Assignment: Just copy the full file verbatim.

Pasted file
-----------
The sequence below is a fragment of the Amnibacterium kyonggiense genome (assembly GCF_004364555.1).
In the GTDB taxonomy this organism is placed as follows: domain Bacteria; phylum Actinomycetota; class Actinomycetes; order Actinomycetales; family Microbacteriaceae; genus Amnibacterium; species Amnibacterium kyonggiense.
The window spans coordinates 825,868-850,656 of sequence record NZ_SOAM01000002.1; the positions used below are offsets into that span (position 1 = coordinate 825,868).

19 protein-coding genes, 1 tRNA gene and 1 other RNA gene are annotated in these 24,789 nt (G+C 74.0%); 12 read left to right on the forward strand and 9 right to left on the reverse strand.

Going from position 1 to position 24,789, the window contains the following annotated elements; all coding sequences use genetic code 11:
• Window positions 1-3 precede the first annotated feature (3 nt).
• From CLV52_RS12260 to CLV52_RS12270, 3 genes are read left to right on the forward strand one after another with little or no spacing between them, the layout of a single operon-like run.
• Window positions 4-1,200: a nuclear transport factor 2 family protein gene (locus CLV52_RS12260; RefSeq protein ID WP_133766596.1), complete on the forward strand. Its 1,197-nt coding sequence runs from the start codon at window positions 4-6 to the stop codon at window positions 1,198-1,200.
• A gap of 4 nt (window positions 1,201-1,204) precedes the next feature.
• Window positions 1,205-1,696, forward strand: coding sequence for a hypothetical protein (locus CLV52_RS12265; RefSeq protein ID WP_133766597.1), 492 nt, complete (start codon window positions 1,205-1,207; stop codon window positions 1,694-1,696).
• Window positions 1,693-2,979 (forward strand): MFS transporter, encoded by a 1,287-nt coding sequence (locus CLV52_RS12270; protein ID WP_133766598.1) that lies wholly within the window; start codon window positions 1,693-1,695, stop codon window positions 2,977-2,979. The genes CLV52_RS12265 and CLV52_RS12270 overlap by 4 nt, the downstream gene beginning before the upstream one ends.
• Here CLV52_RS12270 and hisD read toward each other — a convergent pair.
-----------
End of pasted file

The sequence below is a fragment of the Amnibacterium kyonggiense genome (assembly GCF_004364555.1).
In the GTDB taxonomy this organism is placed as follows: domain Bacteria; phylum Actinomycetota; class Actinomycetes; order Actinomycetales; family Microbacteriaceae; genus Amnibacterium; species Amnibacterium kyonggiense.
The window spans coordinates 825,868-850,656 of sequence record NZ_SOAM01000002.1; the positions used below are offsets into that span (position 1 = coordinate 825,868).

19 protein-coding genes, 1 tRNA gene and 1 other RNA gene are annotated in these 24,789 nt (G+C 74.0%); 12 read left to right on the forward strand and 9 right to left on the reverse strand.

Going from position 1 to position 24,789, the window contains the following annotated elements; all coding sequences use genetic code 11:
• Window positions 1-3 precede the first annotated feature (3 nt).
• From CLV52_RS12260 to CLV52_RS12270, 3 genes are read left to right on the forward strand one after another with little or no spacing between them, the layout of a single operon-like run.
• Window positions 4-1,200: a nuclear transport factor 2 family protein gene (locus CLV52_RS12260; RefSeq protein ID WP_133766596.1), complete on the forward strand. Its 1,197-nt coding sequence runs from the start codon at window positions 4-6 to the stop codon at window positions 1,198-1,200.
• A gap of 4 nt (window positions 1,201-1,204) precedes the next feature.
• Window positions 1,205-1,696, forward strand: coding sequence for a hypothetical protein (locus CLV52_RS12265; RefSeq protein ID WP_133766597.1), 492 nt, complete (start codon window positions 1,205-1,207; stop codon window positions 1,694-1,696).
• Window positions 1,693-2,979 (forward strand): MFS transporter, encoded by a 1,287-nt coding sequence (locus CLV52_RS12270; protein ID WP_133766598.1) that lies wholly within the window; start codon window positions 1,693-1,695, stop codon window positions 2,977-2,979. The genes CLV52_RS12265 and CLV52_RS12270 overlap by 4 nt, the downstream gene beginning before the upstream one ends.
• Here CLV52_RS12270 and hisD read toward each other — a convergent pair.